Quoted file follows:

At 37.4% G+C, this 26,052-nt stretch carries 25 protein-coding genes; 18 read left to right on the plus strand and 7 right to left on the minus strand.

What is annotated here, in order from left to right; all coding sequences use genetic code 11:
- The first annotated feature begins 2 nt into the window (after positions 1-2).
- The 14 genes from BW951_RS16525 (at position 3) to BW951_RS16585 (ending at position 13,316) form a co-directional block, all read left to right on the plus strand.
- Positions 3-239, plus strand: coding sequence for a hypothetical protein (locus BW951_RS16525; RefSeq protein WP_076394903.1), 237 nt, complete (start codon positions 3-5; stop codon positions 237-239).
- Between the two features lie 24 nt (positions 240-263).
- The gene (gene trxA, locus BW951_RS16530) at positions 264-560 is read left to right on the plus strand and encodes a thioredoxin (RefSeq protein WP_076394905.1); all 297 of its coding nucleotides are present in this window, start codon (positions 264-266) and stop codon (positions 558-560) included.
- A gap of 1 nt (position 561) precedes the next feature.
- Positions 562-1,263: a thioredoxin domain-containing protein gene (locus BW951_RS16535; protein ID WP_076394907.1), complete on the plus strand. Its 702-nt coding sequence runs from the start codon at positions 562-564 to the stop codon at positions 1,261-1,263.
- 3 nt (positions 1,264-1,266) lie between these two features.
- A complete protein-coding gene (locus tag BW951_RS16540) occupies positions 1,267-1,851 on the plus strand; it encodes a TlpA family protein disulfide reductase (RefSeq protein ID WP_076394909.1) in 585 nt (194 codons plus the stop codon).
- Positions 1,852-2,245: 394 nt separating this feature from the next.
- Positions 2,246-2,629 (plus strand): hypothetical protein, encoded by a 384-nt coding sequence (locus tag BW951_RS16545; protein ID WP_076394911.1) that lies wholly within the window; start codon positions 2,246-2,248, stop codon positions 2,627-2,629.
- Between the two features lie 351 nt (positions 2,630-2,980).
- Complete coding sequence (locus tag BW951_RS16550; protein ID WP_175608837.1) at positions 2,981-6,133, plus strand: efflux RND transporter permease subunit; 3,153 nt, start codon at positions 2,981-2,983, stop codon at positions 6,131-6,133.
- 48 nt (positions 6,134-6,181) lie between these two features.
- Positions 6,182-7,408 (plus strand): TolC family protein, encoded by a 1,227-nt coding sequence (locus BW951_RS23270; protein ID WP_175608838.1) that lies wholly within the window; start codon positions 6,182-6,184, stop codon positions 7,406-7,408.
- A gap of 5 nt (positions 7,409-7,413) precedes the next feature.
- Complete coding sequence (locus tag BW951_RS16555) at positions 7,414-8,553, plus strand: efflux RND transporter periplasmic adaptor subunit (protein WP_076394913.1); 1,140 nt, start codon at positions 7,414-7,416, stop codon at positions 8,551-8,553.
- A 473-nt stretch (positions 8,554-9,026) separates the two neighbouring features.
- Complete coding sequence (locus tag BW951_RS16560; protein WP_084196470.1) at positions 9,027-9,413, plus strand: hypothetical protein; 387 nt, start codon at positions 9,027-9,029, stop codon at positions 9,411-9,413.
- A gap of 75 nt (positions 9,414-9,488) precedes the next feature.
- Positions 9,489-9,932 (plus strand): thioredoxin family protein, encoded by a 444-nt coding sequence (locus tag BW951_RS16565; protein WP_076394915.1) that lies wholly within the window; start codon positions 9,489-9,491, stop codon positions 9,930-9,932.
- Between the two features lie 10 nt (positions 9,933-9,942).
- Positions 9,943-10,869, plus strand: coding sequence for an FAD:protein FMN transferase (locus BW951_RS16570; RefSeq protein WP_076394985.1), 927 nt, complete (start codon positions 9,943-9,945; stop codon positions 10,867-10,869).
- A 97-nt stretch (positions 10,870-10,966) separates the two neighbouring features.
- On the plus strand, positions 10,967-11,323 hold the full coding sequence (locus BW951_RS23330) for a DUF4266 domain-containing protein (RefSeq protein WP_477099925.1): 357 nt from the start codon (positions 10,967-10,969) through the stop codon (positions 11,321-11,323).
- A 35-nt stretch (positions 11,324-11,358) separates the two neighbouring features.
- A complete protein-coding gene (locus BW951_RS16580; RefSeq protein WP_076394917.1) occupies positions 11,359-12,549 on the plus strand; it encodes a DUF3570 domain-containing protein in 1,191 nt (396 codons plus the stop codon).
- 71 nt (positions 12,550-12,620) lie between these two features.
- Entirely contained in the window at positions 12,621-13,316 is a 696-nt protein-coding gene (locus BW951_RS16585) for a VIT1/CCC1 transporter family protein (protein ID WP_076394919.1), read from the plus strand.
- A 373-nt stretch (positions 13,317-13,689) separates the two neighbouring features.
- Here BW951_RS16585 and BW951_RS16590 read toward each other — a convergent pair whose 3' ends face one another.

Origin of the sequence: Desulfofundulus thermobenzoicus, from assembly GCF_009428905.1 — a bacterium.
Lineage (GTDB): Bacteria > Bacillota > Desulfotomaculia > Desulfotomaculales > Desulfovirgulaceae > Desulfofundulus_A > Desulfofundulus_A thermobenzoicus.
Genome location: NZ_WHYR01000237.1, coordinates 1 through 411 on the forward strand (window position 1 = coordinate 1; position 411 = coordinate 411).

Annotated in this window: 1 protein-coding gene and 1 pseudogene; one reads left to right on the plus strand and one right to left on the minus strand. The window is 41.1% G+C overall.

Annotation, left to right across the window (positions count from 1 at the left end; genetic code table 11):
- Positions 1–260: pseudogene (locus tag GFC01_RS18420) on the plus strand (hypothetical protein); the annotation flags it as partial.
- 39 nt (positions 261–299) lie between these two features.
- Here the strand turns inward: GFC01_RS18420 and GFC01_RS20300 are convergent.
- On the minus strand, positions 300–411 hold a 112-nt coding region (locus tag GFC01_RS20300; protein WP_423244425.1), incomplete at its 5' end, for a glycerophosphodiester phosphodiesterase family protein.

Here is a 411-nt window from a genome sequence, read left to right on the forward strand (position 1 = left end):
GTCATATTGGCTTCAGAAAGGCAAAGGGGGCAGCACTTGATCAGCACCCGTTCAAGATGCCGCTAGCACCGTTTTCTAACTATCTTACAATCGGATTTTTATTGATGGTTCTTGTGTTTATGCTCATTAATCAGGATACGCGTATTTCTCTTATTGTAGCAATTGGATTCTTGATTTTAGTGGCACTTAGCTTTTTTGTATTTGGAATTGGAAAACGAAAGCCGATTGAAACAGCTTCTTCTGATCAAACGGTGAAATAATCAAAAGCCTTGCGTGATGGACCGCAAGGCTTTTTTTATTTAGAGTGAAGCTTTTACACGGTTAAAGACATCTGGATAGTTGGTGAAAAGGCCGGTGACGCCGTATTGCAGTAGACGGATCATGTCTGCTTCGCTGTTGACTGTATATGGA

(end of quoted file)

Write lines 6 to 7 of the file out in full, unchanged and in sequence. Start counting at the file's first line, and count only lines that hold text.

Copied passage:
- Between the two features lie 24 nt (positions 240-263).
- The gene (gene trxA, locus BW951_RS16530) at positions 264-560 is read left to right on the plus strand and encodes a thioredoxin (RefSeq protein WP_076394905.1); all 297 of its coding nucleotides are present in this window, start codon (positions 264-266) and stop codon (positions 558-560) included.